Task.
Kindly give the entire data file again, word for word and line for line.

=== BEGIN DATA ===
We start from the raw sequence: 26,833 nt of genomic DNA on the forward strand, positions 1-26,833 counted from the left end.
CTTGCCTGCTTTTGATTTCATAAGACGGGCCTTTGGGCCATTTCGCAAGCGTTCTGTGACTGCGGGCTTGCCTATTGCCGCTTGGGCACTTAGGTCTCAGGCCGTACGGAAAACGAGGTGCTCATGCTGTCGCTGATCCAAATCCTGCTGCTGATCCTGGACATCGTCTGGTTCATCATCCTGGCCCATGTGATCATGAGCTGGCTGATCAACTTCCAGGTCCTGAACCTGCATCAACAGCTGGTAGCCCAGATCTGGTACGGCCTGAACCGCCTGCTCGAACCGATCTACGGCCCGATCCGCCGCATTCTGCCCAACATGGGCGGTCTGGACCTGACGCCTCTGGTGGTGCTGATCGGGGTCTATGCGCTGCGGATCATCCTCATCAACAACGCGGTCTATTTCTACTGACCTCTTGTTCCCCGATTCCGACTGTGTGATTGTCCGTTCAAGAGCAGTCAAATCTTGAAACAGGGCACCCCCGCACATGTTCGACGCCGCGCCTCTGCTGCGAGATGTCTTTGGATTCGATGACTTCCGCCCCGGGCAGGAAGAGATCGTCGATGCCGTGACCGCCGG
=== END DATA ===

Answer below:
We start from the raw sequence: 26,833 nt of genomic DNA on the forward strand, positions 1-26,833 counted from the left end.
CTTGCCTGCTTTTGATTTCATAAGACGGGCCTTTGGGCCATTTCGCAAGCGTTCTGTGACTGCGGGCTTGCCTATTGCCGCTTGGGCACTTAGGTCTCAGGCCGTACGGAAAACGAGGTGCTCATGCTGTCGCTGATCCAAATCCTGCTGCTGATCCTGGACATCGTCTGGTTCATCATCCTGGCCCATGTGATCATGAGCTGGCTGATCAACTTCCAGGTCCTGAACCTGCATCAACAGCTGGTAGCCCAGATCTGGTACGGCCTGAACCGCCTGCTCGAACCGATCTACGGCCCGATCCGCCGCATTCTGCCCAACATGGGCGGTCTGGACCTGACGCCTCTGGTGGTGCTGATCGGGGTCTATGCGCTGCGGATCATCCTCATCAACAACGCGGTCTATTTCTACTGACCTCTTGTTCCCCGATTCCGACTGTGTGATTGTCCGTTCAAGAGCAGTCAAATCTTGAAACAGGGCACCCCCGCACATGTTCGACGCCGCGCCTCTGCTGCGAGATGTCTTTGGATTCGATGACTTCCGCCCCGGGCAGGAAGAGATCGTCGATGCCGTGACCGCCGG